How To Help Your Child Adjust To Starting School

Starting school is a significant moment in practically every child’s development. To make a successful transition to school, your kid will need a variety of emotional, physical, and social abilities, as well as cognitive and linguistic skills that will help them to comprehend expectations and interact with a variety of others.

Mums, fathers, and other caregivers play a critical part in preparing a kid for a pleasant and successful transition to school life.

If you are a parent whose kids are specially-abled, you need to invest a lot of time and energy in finding the best educational institutions for them. Sending them to a normal school might not be the best option.

This is why you need to explore institutions that offer inclusive education in Singapore. Here, the teachers and other staff members are trained to be more patient, caring, and understanding about the requirements of special children. Here is how to help your child adjust to starting school.

Talk About It

This may seem self-evident, but the power of narrative to empower and reassure can never be underestimated. Discuss the day ahead, what you’ll do to prepare, how your kid will go to school, what they’ll do there, and how the school day will finish — but also what will happen when they come home.

Read books about going to school together. Be upbeat and encouraging, but don’t exaggerate your enthusiasm for school or make promises you can’t keep (like making new friends). If your child’s first school experience falls short of his expectations, the school may already appear frightening, rather than thrilling.

Calm Your Child’s Fears

Kids are “programmed” to seek reassurance from their parents about what is and is not dangerous. So, although you’re empathizing with your child’s worries, make sure you’re also reassuring them that they’ll be secure and happy at school. Explain that being nervous about a new circumstance is entirely “natural,” but that they can trust the teacher to look after them.

Offer your own encouraging school anecdotes and reassurance that they’ll soon feel at ease. The folks at Mommyhood101 highlight that the way you communicate with your children while they’re young will influence how they process and talk about their own life, including their experiences and emotions, as they grow older.

Point out that people who love one another don’t want to be apart, but they’ll have a good time, you’ll be OK, the school will always be able to reach you, and your love will always be with them even if you aren’t.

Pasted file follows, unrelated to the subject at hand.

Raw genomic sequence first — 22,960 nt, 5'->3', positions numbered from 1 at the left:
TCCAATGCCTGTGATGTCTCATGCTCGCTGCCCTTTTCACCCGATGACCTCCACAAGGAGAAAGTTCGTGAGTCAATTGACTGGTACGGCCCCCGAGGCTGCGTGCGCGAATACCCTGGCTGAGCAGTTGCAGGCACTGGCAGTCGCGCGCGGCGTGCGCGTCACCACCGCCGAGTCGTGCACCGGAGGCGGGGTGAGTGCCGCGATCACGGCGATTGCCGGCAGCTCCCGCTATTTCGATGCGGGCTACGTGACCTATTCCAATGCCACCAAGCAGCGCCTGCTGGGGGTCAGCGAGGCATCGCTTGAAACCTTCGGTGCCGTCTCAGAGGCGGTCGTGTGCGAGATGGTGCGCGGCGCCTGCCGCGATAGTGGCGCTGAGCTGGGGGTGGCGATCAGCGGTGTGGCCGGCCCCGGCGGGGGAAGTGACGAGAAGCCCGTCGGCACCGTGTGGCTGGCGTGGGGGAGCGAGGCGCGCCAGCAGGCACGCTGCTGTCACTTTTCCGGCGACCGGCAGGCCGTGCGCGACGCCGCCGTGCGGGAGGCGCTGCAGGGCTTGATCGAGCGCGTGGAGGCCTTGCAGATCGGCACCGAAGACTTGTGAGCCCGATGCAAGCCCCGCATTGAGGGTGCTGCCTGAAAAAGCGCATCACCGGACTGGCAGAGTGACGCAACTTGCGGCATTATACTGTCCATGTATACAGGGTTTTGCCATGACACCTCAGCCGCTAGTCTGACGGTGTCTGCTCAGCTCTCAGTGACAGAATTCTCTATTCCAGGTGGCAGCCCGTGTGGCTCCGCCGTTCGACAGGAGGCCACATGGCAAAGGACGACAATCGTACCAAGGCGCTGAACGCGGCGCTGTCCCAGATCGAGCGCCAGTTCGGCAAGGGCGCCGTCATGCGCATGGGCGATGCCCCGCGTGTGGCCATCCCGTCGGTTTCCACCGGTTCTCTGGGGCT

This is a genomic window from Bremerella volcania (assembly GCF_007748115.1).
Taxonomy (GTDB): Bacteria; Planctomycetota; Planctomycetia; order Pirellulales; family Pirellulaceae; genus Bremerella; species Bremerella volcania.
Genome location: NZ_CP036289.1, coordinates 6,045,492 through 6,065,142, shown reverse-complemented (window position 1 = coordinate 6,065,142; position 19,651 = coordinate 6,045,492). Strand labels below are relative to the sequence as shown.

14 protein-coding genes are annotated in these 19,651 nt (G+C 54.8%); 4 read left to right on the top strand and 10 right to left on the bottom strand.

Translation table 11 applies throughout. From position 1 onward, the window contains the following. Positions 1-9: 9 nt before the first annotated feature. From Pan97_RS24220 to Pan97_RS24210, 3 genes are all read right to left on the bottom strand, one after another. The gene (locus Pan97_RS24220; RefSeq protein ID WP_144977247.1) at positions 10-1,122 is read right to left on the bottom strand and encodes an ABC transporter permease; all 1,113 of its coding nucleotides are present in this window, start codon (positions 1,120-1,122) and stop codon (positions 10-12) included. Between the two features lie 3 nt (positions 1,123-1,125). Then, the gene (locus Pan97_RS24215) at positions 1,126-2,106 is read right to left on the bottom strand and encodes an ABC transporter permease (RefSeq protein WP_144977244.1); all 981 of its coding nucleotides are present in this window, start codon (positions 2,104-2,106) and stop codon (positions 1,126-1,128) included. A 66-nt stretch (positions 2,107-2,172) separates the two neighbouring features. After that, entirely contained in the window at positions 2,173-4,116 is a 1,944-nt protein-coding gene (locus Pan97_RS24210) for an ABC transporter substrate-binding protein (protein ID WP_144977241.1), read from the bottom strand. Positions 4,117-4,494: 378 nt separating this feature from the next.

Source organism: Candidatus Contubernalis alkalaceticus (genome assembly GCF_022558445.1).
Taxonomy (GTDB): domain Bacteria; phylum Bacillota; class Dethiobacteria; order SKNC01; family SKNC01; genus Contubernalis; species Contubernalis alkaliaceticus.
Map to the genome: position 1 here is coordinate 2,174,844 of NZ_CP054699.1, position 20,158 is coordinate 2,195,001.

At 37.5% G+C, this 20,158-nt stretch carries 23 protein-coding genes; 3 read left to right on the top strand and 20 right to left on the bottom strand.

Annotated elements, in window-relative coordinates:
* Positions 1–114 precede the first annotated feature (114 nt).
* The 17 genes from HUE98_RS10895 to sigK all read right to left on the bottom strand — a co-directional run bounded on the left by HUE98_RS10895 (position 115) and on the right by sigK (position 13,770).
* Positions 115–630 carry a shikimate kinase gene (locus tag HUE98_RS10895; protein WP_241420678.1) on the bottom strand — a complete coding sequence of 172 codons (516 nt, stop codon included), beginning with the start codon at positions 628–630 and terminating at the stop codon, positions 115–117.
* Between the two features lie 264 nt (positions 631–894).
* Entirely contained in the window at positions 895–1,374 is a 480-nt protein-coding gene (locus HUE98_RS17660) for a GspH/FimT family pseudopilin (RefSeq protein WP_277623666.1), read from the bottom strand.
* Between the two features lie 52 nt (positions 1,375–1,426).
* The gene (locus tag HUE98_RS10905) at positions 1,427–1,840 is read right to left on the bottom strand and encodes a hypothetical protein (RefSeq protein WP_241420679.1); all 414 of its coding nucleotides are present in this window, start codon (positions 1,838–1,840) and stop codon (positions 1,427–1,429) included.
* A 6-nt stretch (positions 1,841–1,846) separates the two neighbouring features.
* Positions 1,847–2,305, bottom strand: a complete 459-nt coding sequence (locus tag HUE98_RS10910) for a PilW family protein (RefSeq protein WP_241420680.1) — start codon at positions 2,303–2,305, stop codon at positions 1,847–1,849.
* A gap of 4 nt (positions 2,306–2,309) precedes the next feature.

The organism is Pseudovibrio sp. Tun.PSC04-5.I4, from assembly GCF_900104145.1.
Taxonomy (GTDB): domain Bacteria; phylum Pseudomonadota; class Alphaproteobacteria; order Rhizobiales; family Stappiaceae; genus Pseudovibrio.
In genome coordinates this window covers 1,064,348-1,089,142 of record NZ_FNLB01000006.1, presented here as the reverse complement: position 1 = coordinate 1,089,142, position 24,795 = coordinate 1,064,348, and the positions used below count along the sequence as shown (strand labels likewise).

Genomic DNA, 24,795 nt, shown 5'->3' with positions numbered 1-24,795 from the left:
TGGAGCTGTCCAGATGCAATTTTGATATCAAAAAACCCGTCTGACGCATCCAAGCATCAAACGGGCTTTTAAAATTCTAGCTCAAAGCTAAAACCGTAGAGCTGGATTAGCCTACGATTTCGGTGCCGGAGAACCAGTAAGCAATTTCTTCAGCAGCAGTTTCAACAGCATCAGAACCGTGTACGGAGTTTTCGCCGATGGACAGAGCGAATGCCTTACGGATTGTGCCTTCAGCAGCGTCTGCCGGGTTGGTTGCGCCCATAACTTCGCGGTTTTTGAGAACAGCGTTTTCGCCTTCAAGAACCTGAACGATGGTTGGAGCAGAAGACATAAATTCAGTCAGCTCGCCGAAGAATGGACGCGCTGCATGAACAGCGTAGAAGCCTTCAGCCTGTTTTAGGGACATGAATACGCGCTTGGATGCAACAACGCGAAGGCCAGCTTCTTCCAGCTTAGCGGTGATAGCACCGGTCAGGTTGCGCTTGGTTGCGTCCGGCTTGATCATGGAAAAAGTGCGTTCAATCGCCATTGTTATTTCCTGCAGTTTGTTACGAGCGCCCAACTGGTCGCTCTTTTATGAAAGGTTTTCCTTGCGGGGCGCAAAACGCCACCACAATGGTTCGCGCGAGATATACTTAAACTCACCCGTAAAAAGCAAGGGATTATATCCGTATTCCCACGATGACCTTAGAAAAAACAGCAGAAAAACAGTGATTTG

Visit School Together

You should definitely make plans to take your child to their new school before their first day. Induction visits are held at certain schools for children to meet their new friends and spend time in the classroom. If they don’t, request to take a tour with your child.

The classroom, bathroom, front office, gym, library, and playground will all be visible to you. This will make school familiar to them on their first day. Walking or driving by the school at the end of the day and seeing the students emerge in uniform may also be thrilling!

Do Shopping Together

There’s nothing like choosing a new lunchbox or backpack, a couple of clothes, or some new shoes to get your kid excited about beginning school. Choose a school backpack that is easy to carry for your youngster. The finest backpack is one with adjustable straps.

Make sure your child’s name is clearly written on all clothes and other items, and choose a lunch box and drink bottle with an easy-to-open cover. To make them especially special, all of the items should be set away and utilized just when school begins.

Teach Them Self-Care

If your child can learn fundamental self-care skills before starting school, it will make life simpler for them (and for the teachers). Encourage your youngster to feel confident going to the bathroom on time and wiping correctly with toilet paper rather than wet wipes.

If your family uses a different term at home for going to the bathroom, informing the class teachers will guarantee that they understand what your child is trying to ask. Allow your kid to practice preparing for PE classes, hanging their coat, clearing the table, putting their toys away, and so on, in order to prepare them for doing so at school.

Self-Calming Strategies

When you are not available to help them, your children need to know how to calm themselves correctly. Use age-appropriate, calming activities such as squeezing a stress ball, petting a soft toy, drinking a glass of water, or learning to wipe their eyes with a tissue. It’s also a good idea to talk to the new teacher about your child’s favorite calming activities.

While some children adjust to school life quickly, others take longer. When children first start school, it’s common for their behavior at home to shift. Don’t be shocked if your child becomes more attached or argumentative, but do everything you can to help them adjust before school starts. Hopefully, some of these suggestions have clarified what you should do.

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